Charles Manson and "The Family"

By Maddie Owen and Lexi McCoy

Early Life of Charles Manson and the Manson Family

Charles Mason was born in Ohio in 1934. His alcoholic/prostitute mother delivered him when she was only 16 years old. In his teenage years, Charles Manson was already living life on the streets committing petty crimes. By 1952, Manson had spent most of his life behind bars and by 1957 he had fathered 2 children to 2 women. Manson's lifestyle outside of prison was influenced by drugs, art works, petty crimes, and music such as the song "Helter Skelter" by The Beatles. In 1967, Mason had gathered a small group of followers who shared the same unconventional lifestyle as him. His small cult relocated to San Francisco and then San Fernando. Mason's followers thought he was Jesus. Manson and his hundred followers or so soon became known as "The Family". The Family went on murderous rampages throughout Hollywood. Manson took no part in the actual murders, but he directed the entire thing. The Family was responsible for more than 35 murders even though most of the members were never tried. Charles Manson was originally arrested for vandalization. The confessions of Susan Atkins lead to his arrest for the murders. Manson is still in prison today. In 2007 he was denied parole for the 11th time.

Looking Glass Self

Looking glass self is a self-concept based on our idea of others’ judgement of us. Manson had to have a pretty clear picture of what everyone thought of him, considering he was locked up several times. Many people thought of him as psychotic, crazy, and a serial killer. This should have made him rethink some of his decisions knowing what everyone thought, but it obviously didn't because he was imprisoned for multiple things: pimping, stealing valuables such as cars, and even killing numerous people.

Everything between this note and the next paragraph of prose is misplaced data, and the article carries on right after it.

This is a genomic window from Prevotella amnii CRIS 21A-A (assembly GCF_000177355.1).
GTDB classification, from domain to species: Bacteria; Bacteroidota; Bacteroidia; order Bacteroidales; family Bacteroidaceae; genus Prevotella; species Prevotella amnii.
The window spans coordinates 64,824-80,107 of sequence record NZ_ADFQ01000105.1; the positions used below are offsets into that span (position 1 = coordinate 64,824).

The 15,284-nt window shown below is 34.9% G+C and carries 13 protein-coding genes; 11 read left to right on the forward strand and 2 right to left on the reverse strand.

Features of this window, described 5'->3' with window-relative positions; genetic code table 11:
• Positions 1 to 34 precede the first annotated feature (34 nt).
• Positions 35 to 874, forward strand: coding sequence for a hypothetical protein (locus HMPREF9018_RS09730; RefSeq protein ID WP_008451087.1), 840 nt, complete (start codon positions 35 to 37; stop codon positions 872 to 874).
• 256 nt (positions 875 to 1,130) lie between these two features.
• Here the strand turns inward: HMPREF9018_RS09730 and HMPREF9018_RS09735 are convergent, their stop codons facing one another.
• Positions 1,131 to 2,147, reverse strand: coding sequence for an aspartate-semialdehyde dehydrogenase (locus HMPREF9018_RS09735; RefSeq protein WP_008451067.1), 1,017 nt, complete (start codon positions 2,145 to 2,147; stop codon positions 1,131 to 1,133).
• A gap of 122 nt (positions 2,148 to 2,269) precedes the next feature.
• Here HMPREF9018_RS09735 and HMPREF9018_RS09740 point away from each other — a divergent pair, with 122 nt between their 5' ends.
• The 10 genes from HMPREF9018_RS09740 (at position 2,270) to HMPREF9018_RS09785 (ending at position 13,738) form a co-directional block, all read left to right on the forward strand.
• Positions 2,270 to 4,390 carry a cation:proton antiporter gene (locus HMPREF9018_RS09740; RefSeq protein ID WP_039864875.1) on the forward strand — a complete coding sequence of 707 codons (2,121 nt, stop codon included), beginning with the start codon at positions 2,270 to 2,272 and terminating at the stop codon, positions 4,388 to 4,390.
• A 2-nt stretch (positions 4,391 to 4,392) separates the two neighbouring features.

Game Stage

The child imitates the physical and verbal behavior of a significant other. Manson had many followers, he even had fairly young girls believing he was Jesus, or someone of very high power. He made them believe in his beliefs and he brainwashed all of these poor young women. This is definitely an extreme case of an game stage, but this just goes to show how crucial it is for parents to only act how they would want their child to act. They call themselves “The Family”.

Significant Others

Charles Manson was sent to an all boys school when he was a very young age. He would run away and try to find His mother, Kathleen Maddox, who was only 16 years old, even though she wanted nothing to do with him. She was a prostitute and an alcoholic, so this obviously had a dramatic affect on his life, he was pretty much doomed from the beginning. This was setting him up for failure and he pretty much followed in his mother’s foot steps.

Reference Group

He had many followers that carried out his devious crimes, he was easily associated with them, some of their names were: other men with the same name as him, Bobby Beausoleil, Bruce Davis, Catherine Share aka “Gypsy”, Sherry Cooper, Diane Lake, Juan Flynn, and Larry Bailey. They would imitate him and do anything he wanted, he made them believe very horrendous things. These are probably people that Charles Manson would have associated himself with.

Mass Media

The Family saw what they had done on the news, newspapers, and headlines. Charles Manson fed off of their anonymous fame and got thrill out of what they were doing. He was also very manipulative because he would never actually carry out any of the crimes, he would just direct them and lead them in the right path so he felt as though his hands were clean.

Total Insitution

The family is an example of a total institution because they are completely cut off from the real world and are controlled and manipulated by Charles Manson.


When Charles Manson goes to jail, not only does he loses contact with all of his followers, his followers are lost and have no idea what to do without him, because he’s been controling them for so long.


These people became part of “The Family” and that was what their whole lives revolved around. He learned how to participate in group life out of prison, and his followers became part of “The Family” when they joined.